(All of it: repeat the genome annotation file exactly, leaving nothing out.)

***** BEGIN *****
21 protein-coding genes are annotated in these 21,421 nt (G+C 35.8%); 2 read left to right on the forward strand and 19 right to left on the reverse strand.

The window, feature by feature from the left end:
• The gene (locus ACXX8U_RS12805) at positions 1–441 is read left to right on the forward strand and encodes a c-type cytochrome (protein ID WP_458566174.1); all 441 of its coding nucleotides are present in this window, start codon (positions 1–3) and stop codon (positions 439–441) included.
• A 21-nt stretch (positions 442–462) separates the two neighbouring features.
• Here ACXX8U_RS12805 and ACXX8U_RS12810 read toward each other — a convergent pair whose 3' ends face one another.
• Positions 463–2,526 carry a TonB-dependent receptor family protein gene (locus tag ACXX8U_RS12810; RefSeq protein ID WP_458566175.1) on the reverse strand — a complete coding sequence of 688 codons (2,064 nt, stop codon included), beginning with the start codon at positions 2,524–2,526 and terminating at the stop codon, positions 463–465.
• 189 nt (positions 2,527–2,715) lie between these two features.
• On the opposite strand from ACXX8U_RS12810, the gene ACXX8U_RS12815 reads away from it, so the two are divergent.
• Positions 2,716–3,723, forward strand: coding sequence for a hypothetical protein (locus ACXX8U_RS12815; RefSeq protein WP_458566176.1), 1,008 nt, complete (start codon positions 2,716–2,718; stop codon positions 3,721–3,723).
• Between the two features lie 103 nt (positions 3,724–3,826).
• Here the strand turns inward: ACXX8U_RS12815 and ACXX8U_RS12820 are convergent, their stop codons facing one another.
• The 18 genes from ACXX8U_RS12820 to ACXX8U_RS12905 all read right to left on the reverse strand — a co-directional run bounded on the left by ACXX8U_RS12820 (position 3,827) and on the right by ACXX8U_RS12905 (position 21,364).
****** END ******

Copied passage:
21 protein-coding genes are annotated in these 21,421 nt (G+C 35.8%); 2 read left to right on the forward strand and 19 right to left on the reverse strand.

The window, feature by feature from the left end:
• The gene (locus ACXX8U_RS12805) at positions 1–441 is read left to right on the forward strand and encodes a c-type cytochrome (protein ID WP_458566174.1); all 441 of its coding nucleotides are present in this window, start codon (positions 1–3) and stop codon (positions 439–441) included.
• A 21-nt stretch (positions 442–462) separates the two neighbouring features.
• Here ACXX8U_RS12805 and ACXX8U_RS12810 read toward each other — a convergent pair whose 3' ends face one another.
• Positions 463–2,526 carry a TonB-dependent receptor family protein gene (locus tag ACXX8U_RS12810; RefSeq protein ID WP_458566175.1) on the reverse strand — a complete coding sequence of 688 codons (2,064 nt, stop codon included), beginning with the start codon at positions 2,524–2,526 and terminating at the stop codon, positions 463–465.
• 189 nt (positions 2,527–2,715) lie between these two features.
• On the opposite strand from ACXX8U_RS12810, the gene ACXX8U_RS12815 reads away from it, so the two are divergent.
• Positions 2,716–3,723, forward strand: coding sequence for a hypothetical protein (locus ACXX8U_RS12815; RefSeq protein WP_458566176.1), 1,008 nt, complete (start codon positions 2,716–2,718; stop codon positions 3,721–3,723).
• Between the two features lie 103 nt (positions 3,724–3,826).
• Here the strand turns inward: ACXX8U_RS12815 and ACXX8U_RS12820 are convergent, their stop codons facing one another.
• The 18 genes from ACXX8U_RS12820 to ACXX8U_RS12905 all read right to left on the reverse strand — a co-directional run bounded on the left by ACXX8U_RS12820 (position 3,827) and on the right by ACXX8U_RS12905 (position 21,364).